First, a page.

Midlands Logic Seminars

Tuesday 24th Feb 2015 5pm
52 Pritchatts Road (Gisbert Kapp Building) Lecture Room 1
Preceded at 4pm by a talk by Richard Kaye on Combinatorial Games.

How can a physical universe produce mathematicians?

Metaphysical, Biological, Evolutionary Foundations for Mathematics
(As opposed to logical or set-theoretic foundations.)

(DRAFT SUMMARY: Liable to change)

Aaron Sloman
School of Computer Science, University of Birmingham

Background to talk: Evolution of construction kits
(Draft book chapter)

This is part of the Turing-inspired Meta-Morphogenesis project:

Shorter version of abstract for Midlands Logic Seminar talk.

"For mathematics is after all an anthropological phenomenon"
(Wittgenstein, Remarks on the Foundations of mathematics).

No! Existence of humans, like existence of any other biological species,
depends on mathematical phenomena preceding humans by aeons!

I ask Kantian questions:
How is mathematics possible? (types of truth, necessity, etc.)
How can a physical universe produce mathematicians?
How can they come into existence in a universe with no life?
How can they acquire non-empirical non-trivial mathematical knowledge?

Conjectured Partial Answer:
Hopefully part of a progressive rather than a degenerating research programme in the sense of Lakatos.

The universe provides a fundamental construction kit (FCK) including space/time, physics and chemistry. Under certain conditions certain chemical structures begin to produce exact and nearly exact copies of themselves --morphogenesis. (Discreteness and reliability depend crucially on quantum mechanism, e.g. preventing degradation of information by thermal buffetting (as noted by several physicists).)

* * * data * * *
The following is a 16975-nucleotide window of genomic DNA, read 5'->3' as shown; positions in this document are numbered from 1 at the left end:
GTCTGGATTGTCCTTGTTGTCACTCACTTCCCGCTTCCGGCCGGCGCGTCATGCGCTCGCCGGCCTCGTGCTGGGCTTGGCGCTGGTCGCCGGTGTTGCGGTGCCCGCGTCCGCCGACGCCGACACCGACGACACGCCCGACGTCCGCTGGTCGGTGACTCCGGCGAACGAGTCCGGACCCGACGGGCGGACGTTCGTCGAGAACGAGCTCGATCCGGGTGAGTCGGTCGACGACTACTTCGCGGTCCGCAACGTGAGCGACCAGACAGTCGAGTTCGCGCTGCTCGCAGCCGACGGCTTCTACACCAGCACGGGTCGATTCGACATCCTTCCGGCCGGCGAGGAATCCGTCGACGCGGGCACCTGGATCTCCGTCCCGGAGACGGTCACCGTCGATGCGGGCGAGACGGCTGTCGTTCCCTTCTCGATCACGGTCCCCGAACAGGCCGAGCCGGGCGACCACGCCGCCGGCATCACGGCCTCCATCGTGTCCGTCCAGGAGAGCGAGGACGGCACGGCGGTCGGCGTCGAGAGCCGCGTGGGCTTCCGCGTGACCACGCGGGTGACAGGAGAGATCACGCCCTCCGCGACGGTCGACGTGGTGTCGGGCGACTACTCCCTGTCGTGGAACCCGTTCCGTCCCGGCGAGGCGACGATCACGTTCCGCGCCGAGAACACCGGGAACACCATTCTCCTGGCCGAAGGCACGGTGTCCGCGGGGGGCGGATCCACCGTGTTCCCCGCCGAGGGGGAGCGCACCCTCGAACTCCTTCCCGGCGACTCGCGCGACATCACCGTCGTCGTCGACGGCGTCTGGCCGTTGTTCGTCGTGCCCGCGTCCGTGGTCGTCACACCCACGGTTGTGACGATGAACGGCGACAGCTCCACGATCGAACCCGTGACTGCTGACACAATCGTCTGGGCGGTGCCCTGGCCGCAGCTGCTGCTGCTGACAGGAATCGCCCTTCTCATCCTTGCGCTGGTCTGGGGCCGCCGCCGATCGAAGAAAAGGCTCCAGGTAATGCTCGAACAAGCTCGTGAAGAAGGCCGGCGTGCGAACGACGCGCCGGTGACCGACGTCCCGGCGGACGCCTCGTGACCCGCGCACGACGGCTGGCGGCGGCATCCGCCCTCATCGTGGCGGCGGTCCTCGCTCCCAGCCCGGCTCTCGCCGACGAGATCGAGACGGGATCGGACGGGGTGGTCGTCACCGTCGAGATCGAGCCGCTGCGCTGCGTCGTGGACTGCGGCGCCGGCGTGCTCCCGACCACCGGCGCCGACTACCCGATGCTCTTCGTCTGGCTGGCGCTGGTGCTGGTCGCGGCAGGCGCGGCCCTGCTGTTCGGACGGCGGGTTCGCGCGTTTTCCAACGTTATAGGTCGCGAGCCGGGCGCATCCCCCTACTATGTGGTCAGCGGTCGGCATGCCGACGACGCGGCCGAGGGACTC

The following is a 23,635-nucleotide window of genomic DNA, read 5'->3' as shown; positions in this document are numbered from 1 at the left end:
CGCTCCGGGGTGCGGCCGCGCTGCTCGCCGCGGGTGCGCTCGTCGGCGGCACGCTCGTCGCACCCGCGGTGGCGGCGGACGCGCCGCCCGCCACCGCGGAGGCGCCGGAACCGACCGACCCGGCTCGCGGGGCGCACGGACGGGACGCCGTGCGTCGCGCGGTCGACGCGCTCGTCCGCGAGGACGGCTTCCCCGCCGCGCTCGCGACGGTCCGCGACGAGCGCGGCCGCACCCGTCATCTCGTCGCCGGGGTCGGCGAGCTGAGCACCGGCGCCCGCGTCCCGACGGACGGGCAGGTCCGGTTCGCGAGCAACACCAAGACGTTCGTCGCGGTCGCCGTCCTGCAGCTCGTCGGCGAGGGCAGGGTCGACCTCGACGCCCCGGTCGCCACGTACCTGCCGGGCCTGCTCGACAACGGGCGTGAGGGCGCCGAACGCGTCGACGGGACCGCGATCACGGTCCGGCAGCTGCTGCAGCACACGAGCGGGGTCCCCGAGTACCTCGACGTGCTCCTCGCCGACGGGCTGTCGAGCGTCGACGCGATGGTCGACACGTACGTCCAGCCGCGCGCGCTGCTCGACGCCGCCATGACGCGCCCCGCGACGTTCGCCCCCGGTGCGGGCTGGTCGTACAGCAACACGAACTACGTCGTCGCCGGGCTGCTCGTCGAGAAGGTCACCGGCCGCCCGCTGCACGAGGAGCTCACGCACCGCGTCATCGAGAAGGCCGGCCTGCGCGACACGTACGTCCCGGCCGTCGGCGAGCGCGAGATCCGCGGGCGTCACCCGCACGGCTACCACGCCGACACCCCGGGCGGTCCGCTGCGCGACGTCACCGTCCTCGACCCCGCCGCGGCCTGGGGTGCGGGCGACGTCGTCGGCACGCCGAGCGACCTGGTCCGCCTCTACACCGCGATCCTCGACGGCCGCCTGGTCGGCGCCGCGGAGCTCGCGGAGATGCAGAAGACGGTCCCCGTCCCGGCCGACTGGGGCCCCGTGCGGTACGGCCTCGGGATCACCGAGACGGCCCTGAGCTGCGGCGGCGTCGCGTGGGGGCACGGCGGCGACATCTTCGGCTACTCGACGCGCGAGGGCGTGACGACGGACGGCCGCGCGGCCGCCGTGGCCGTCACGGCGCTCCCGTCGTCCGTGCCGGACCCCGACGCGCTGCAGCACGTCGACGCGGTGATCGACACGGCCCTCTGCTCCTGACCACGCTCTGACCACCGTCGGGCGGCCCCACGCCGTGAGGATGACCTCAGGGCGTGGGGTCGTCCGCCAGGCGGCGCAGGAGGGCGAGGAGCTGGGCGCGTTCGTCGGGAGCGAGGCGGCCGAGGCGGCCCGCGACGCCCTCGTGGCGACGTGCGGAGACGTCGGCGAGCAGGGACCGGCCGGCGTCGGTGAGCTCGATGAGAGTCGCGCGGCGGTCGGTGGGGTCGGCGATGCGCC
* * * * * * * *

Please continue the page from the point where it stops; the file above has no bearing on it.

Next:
Under certain conditions this (eventually) leads (via the power of the FCK and the power of natural selection) to multiple branching layers of derived construction kits (DCKs), changing/enriching the processes of morphogenesis --meta-morphogenesis.

We need a richer theory of types of construction kit:
Some construction kits are concrete (physical) others abstract (e.g. grammars), others mixed, others using virtual machinery that's physically implemented but not adequately describable in the language of physics.

Possibilities and invariants (i.e. mathematical properties) in the FCK, then later in the DCKs. are "discovered" (blindly) and used first by natural selection, then later by its products: organisms, e.g. when they use invariant features of parametrised designs, such as negative feedback control loops, conditional switches, and increasingly complex information records, some used immediately, some later, some used online some offline. (Initially using only loop-closing semantics, then later more sophisticated semantics.)